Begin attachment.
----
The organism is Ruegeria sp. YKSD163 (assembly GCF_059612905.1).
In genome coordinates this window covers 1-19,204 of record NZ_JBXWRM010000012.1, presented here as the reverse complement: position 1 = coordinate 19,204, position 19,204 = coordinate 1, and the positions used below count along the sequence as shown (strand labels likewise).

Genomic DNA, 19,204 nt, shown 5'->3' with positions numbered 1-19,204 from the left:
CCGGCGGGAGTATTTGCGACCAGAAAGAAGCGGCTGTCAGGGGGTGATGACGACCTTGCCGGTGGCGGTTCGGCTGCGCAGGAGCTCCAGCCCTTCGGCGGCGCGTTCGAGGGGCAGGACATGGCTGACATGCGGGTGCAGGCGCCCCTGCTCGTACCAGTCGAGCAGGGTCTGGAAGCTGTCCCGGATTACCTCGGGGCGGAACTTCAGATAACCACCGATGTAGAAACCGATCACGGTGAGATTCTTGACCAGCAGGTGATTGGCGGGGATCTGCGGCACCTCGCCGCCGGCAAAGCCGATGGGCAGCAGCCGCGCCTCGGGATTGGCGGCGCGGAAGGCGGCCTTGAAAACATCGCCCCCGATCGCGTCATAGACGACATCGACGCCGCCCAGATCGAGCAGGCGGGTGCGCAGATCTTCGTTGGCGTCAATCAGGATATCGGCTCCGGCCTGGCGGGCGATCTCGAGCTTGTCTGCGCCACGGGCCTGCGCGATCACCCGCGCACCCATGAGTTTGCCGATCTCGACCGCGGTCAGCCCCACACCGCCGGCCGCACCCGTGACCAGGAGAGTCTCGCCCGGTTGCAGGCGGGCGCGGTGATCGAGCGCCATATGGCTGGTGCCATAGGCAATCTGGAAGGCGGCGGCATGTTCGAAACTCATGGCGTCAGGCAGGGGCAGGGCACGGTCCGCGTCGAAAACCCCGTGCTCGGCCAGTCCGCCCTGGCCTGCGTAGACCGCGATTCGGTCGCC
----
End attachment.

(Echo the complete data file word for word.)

The organism is Ruegeria sp. YKSD163 (assembly GCF_059612905.1).
In genome coordinates this window covers 1-19,204 of record NZ_JBXWRM010000012.1, presented here as the reverse complement: position 1 = coordinate 19,204, position 19,204 = coordinate 1, and the positions used below count along the sequence as shown (strand labels likewise).

Genomic DNA, 19,204 nt, shown 5'->3' with positions numbered 1-19,204 from the left:
CCGGCGGGAGTATTTGCGACCAGAAAGAAGCGGCTGTCAGGGGGTGATGACGACCTTGCCGGTGGCGGTTCGGCTGCGCAGGAGCTCCAGCCCTTCGGCGGCGCGTTCGAGGGGCAGGACATGGCTGACATGCGGGTGCAGGCGCCCCTGCTCGTACCAGTCGAGCAGGGTCTGGAAGCTGTCCCGGATTACCTCGGGGCGGAACTTCAGATAACCACCGATGTAGAAACCGATCACGGTGAGATTCTTGACCAGCAGGTGATTGGCGGGGATCTGCGGCACCTCGCCGCCGGCAAAGCCGATGGGCAGCAGCCGCGCCTCGGGATTGGCGGCGCGGAAGGCGGCCTTGAAAACATCGCCCCCGATCGCGTCATAGACGACATCGACGCCGCCCAGATCGAGCAGGCGGGTGCGCAGATCTTCGTTGGCGTCAATCAGGATATCGGCTCCGGCCTGGCGGGCGATCTCGAGCTTGTCTGCGCCACGGGCCTGCGCGATCACCCGCGCACCCATGAGTTTGCCGATCTCGACCGCGGTCAGCCCCACACCGCCGGCCGCACCCGTGACCAGGAGAGTCTCGCCCGGTTGCAGGCGGGCGCGGTGATCGAGCGCCATATGGCTGGTGCCATAGGCAATCTGGAAGGCGGCGGCATGTTCGAAACTCATGGCGTCAGGCAGGGGCAGGGCACGGTCCGCGTCGAAAACCCCGTGCTCGGCCAGTCCGCCCTGGCCTGCGTAGACCGCGATTCGGTCGCC